Change UniFi User Password from Command Line

  1. SSH into the UniFi server
  2. Connect to MongoDB
  3. Find user ObjectId
  4. Update user info with new Password

You will need a hash of the password to put into the database. We don’t cover that in this post. You could copy the password from a different user account or use a different UniFi instance to change the password and then check the DB to find the hash.

SSH into the UniFi Server

ssh unifiadmin@unifiserver

Connect to MongoDB

Connect to Mongo by typing in the following.

mongo -port 27117

Then select the ace database by typing

use ace

Find user ObjectId

The admins are in the admin collection/table. Use the following command to list all the users and their name, email, and password hash.

db.admin.find({ }, { name:"" , email : "", "x_shadow" : "" })

Update user info with new Password

The following looks complex. Fortunately though you should be able to copy and paste. You should only need to change the
– ObjectId to your User Id
– Password Hash to your password hash

db.admin.update({"_id" : ObjectId("223abc5489de0a93be758493")}, {$set: { "x_shadow" : "$6$nwpi7.q2$OuD9/UZGZt5cD739Dt7j8Gb1uPtfU99p0DeDSurSNBZVizieUrFVFbRufiZMgOk2IaaDZN9BVmL9yUwQ2mC8f."}});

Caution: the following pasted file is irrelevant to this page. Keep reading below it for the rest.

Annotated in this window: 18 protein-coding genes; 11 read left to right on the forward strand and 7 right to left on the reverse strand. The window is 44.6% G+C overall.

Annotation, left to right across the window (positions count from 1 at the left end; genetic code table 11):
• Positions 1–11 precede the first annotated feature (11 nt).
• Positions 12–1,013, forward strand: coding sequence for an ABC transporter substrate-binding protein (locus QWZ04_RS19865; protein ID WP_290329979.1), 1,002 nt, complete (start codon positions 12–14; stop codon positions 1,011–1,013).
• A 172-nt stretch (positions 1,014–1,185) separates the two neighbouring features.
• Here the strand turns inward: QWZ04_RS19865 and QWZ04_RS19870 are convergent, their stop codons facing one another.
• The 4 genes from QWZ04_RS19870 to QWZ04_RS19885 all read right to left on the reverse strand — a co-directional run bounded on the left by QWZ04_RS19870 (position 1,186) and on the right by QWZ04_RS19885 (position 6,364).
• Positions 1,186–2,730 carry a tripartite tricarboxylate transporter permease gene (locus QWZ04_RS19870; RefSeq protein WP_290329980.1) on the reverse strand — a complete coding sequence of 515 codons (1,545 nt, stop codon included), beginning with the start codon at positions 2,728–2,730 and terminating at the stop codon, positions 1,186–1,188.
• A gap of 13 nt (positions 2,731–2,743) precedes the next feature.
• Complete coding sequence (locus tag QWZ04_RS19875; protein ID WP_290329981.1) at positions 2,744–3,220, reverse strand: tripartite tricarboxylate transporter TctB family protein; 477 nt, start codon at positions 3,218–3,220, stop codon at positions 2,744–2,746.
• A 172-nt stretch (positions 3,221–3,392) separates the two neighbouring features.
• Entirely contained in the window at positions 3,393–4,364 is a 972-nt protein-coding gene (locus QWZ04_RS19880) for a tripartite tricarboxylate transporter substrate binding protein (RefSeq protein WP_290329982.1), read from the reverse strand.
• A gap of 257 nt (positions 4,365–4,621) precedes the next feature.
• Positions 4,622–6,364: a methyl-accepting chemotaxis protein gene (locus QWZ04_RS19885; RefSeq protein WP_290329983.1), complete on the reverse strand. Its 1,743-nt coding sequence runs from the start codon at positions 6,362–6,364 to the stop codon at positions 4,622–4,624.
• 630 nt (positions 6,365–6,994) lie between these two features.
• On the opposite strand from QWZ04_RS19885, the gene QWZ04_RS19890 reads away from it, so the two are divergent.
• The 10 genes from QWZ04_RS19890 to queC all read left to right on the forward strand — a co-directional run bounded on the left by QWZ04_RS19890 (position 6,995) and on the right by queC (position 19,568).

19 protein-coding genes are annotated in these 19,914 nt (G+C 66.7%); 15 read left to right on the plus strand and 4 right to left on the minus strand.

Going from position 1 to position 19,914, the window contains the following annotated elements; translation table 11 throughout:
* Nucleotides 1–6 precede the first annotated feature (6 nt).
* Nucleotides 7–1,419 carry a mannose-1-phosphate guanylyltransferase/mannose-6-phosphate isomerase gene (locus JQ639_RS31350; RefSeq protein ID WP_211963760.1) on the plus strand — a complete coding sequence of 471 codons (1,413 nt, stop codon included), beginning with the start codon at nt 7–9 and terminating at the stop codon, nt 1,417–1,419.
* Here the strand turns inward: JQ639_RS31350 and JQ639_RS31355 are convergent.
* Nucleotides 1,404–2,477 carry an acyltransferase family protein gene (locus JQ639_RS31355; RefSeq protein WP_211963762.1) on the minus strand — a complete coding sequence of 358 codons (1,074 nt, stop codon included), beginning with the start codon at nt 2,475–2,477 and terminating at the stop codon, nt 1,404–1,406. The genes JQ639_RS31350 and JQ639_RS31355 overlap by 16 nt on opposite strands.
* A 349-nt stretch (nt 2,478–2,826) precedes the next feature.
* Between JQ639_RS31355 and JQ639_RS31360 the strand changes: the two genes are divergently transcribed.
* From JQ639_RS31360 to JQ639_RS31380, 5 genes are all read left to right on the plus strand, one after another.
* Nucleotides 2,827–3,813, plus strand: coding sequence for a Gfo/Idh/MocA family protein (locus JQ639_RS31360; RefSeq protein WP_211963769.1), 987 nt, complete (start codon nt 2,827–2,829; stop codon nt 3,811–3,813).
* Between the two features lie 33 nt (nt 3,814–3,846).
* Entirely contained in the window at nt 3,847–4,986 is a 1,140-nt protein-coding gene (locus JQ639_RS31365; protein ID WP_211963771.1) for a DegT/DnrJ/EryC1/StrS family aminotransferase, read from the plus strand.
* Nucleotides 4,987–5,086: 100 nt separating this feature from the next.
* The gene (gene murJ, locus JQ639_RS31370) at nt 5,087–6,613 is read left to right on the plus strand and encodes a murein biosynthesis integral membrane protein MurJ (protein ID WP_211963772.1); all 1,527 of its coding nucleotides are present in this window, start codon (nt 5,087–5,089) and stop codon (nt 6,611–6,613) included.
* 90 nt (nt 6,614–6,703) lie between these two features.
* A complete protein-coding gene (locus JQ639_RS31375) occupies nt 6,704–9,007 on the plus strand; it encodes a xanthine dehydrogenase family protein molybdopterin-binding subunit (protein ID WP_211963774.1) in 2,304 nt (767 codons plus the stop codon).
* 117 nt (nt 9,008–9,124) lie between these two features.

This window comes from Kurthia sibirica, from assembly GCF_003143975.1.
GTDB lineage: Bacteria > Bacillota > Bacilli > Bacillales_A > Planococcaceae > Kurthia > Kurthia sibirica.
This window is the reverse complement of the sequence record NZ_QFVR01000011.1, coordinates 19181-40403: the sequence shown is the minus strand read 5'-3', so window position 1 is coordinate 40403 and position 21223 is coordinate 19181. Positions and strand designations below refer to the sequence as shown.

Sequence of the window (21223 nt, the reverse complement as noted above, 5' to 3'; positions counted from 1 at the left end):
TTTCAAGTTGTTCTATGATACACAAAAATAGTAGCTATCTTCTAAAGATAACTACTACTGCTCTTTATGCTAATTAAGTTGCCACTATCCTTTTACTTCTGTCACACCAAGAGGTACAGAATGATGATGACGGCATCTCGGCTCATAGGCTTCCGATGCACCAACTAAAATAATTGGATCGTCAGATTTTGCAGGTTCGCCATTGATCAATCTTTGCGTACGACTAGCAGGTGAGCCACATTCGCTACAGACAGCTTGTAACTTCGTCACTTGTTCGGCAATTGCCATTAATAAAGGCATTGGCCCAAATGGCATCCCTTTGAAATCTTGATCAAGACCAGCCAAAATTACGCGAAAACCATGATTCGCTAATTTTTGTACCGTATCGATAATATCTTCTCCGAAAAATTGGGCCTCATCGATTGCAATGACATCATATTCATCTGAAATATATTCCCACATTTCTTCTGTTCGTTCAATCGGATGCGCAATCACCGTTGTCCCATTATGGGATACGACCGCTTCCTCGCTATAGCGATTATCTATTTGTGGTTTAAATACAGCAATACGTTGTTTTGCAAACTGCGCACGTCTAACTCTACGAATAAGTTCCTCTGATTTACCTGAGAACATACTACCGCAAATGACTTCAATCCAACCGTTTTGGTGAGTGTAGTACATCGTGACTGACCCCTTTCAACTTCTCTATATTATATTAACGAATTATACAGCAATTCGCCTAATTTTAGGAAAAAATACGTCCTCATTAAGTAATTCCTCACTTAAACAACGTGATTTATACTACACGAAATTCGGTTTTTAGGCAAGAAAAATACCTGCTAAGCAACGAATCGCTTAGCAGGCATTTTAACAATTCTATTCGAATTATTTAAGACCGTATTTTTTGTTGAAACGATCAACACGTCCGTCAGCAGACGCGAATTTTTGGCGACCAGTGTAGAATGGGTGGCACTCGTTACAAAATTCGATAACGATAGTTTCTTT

Note: The hash above is password. Not recommended for use.

You should receive a confirmation that it succeeded. Test the new password by logging into the UniFi Controller.

For more MongoDB commands, check out this post.

Reset NextCloud admin password – Snap package

The regular command to reset the password for a NextCloud user does not work when NextCloud is installed from a snap package.

$ sudo -u www-data php /var/www/nextcloud/occ user:resetpassword admin
Could not open input file: /var/www/nextcloud/occ

The reason is that NextCloud is located in “/snap/nextcloud”

Unfortunately the occ file is not located in /snap/nextcloud/current/

However, you can run the nextcloud.occ command directly without specifying the path. Change admin to your user.

sudo nextcloud.occ user:resetpassword admin

Type in the new password twice and login.

Hashcat examples

Rule based attack

Use a wordlist and best64 rules to try and crack a wordpress hash. Using rockyou.txt as an example.

-m Specifies the hash type

hashcat -m 400 wordpress.hash -r rules/best64.rule wordlist/rockyou.txt